drone pilot industryERGO Analysing Developments Impacting Business: The Drone Rules 2021 – Giving Wings to the Drone Industry in India

September 6, 2021by helo-10
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Background

On 25 August 2021, the Ministry of Civil Aviation (Ministry) notified the Drone Rules 2021 (Drone Rules). The Drone Rules supersede the erstwhile Unmanned Aircraft System Rules 2021 (UAS Rules) and have significantly reduced the approvals, compliance requirements and entry barriers for drone operators in India.

Application

The Drone Rules have a broad scope of application as it applies to (i) all persons owning or possessing, or engaged in leasing, operating, transferring or maintaining unmanned aircraft systems (UAS) in India, (ii) all UAS registered in India, and (iii) all UAS operated for the time being, in or over India. However, the Drone Rules do not regulate UAS belonging to, or used by, the naval, military or air forces of the Union of India. The UAS Rules also stipulate that the Aircraft Rules 1937 shall not apply to UAS, except for UAS with maximum all-up-weight of more than 500 kilograms.

Key highlights of the Drone Rules

  • Classification/ Categorization

The UAS have been classified into three categories: aeroplanes, rotorcrafts and hybrid UAS, which have been sub-categorised into remotely piloted aircraft system, model remotely piloted aircraft system, and autonomous UAS. There is a further sub-classification based on ‘maximum all-upweight’ including payload.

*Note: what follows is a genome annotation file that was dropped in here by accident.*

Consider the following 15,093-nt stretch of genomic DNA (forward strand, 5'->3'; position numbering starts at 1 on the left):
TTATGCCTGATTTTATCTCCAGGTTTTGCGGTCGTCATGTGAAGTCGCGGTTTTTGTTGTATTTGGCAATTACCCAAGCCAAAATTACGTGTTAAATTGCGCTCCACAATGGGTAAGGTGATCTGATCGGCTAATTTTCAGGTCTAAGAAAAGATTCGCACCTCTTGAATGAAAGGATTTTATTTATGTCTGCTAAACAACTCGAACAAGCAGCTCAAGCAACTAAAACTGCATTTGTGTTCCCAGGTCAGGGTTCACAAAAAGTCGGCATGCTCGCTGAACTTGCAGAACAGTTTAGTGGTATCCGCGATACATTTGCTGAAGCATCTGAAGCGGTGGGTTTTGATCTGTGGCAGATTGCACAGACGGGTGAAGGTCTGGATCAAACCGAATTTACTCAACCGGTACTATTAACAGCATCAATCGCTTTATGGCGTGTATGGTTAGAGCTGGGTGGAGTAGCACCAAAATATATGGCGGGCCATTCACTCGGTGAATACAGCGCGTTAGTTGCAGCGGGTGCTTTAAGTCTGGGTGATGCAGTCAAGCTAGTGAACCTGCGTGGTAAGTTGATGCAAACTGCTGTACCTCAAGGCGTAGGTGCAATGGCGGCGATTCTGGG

A type certificate (as may be mandated for different types of UAS) is mandatory to operate UAS in India, which can be obtained by making an application on the digital sky platform (Digital Sky Platform) along with requisite fee and details. The Drone Rules also propose acceptance of approvals granted by certain foreign regulators.

  • Mandatory safety features

The Drone Rules create an avenue to require owners of UAS to mandatorily install certain safety features in future, such as ‘No Permission – No Take off’ hardware and firmware, real time tracking beacons, geo-fencing capabilities, etc.

 UAS must be registered on the Digital Sky Platform and must possess a unique identification number (UIN). All applications are required to be made on the Digital Sky Platform along with requisite fee and details. Further, transfer of UAS to another person is permitted by providing requisite details of the transferor, transferee, UIN number on the Digital Sky Platform, along with the requisite fee. There are steps that are required to be undertaken in case of permanent loss or damage of UAS by the person in whose name the UAS is registered.

The Drone Rules refer to classification of the airspace into three colour-coded zones, viz. green zone, yellow zone, and red zone. Prior permission is required for UAS operations in the red and yellow zone.

  • Interactive airspace maps

For UAS operations, an airspace map will be published by the Central Government segregating the entire airspace of India into red zone, yellow zone and green zone, with a horizontal resolution equal to or finer than 10 meters. Interactive nature of these maps will enable the UAS pilots to plot their proposed flight plan to identify the zone within which it falls in order to assess whether they need to obtain prior approval.

Due to the regular updates made to the airspace maps, a remote pilot is required to mandatorily verify the Digital Sky Platform for any notification or restriction applicable to UAS operations in the intended area of flight.

The Digital Sky Platform may be directly accessed by the nodal officers of State Governments, Union Territory Administrations and law enforcement agencies. In order words, all the data uploaded on the Digital Sky Platform, may be accessed by the relevant authorities.